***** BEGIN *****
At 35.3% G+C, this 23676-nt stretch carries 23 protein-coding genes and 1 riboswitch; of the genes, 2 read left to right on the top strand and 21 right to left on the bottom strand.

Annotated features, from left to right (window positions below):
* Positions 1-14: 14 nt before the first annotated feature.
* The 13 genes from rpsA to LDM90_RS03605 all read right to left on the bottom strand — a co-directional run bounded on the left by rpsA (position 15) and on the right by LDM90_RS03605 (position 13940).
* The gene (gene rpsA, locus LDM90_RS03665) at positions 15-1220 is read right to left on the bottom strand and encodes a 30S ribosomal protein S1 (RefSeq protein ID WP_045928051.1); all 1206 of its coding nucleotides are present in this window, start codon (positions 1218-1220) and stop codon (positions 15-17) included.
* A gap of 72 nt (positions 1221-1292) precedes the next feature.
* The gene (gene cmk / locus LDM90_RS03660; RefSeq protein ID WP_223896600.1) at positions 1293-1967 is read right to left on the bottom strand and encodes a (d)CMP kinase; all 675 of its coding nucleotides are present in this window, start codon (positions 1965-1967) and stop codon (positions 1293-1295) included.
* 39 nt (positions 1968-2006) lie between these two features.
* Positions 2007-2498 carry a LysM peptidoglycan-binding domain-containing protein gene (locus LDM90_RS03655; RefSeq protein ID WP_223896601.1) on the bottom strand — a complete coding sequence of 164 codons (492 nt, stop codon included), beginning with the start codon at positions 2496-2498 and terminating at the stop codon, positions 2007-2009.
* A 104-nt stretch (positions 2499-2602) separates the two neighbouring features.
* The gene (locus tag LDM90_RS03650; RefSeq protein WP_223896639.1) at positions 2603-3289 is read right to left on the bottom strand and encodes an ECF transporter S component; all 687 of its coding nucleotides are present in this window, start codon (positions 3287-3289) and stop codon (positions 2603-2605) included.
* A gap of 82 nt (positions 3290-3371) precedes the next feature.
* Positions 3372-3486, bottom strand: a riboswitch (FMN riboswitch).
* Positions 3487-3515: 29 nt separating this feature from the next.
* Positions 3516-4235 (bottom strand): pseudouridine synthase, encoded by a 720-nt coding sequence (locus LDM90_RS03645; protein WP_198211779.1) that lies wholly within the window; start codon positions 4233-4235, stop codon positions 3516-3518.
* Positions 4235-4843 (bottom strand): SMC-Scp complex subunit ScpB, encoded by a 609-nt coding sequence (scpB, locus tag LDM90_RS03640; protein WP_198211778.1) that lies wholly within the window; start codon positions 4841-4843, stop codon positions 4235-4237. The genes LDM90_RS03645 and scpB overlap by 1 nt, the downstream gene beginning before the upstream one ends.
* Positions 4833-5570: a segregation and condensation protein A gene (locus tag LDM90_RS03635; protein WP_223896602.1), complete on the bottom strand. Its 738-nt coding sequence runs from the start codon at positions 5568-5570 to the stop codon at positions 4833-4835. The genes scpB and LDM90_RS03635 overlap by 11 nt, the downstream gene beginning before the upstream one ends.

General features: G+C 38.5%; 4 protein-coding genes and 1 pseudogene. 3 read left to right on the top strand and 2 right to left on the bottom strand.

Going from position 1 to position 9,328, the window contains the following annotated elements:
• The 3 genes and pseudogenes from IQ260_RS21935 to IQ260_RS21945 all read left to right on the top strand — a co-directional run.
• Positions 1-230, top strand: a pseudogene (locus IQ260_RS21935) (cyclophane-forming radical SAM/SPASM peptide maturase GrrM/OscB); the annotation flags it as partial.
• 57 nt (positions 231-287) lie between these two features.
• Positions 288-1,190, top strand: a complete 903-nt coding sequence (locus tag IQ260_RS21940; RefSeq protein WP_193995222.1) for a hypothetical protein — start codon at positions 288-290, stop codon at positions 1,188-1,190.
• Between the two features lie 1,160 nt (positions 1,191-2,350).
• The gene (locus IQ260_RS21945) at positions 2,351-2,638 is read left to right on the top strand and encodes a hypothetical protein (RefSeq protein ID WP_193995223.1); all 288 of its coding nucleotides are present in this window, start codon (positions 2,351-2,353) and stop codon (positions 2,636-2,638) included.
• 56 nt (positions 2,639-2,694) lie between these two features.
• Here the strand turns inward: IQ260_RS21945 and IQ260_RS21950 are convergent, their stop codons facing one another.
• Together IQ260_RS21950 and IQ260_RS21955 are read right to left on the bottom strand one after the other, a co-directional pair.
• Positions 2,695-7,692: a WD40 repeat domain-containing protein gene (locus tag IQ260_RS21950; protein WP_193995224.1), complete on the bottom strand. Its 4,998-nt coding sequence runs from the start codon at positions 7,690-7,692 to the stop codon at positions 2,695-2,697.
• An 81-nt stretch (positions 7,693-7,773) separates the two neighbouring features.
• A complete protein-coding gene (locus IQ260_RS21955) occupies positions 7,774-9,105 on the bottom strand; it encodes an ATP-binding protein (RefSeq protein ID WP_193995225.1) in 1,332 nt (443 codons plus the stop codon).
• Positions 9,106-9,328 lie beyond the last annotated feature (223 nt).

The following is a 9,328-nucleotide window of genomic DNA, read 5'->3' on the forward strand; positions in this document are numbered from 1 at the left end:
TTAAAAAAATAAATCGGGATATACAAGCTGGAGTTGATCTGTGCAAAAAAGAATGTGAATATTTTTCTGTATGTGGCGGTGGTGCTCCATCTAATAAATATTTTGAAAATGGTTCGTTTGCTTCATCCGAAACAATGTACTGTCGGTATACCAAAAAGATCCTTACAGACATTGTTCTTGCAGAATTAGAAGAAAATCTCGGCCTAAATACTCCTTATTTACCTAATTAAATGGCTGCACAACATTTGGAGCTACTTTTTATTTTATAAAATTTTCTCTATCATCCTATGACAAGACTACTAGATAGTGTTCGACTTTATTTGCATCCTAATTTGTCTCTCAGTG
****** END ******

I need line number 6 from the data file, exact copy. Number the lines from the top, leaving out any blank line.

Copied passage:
* A gap of 72 nt (positions 1221-1292) precedes the next feature.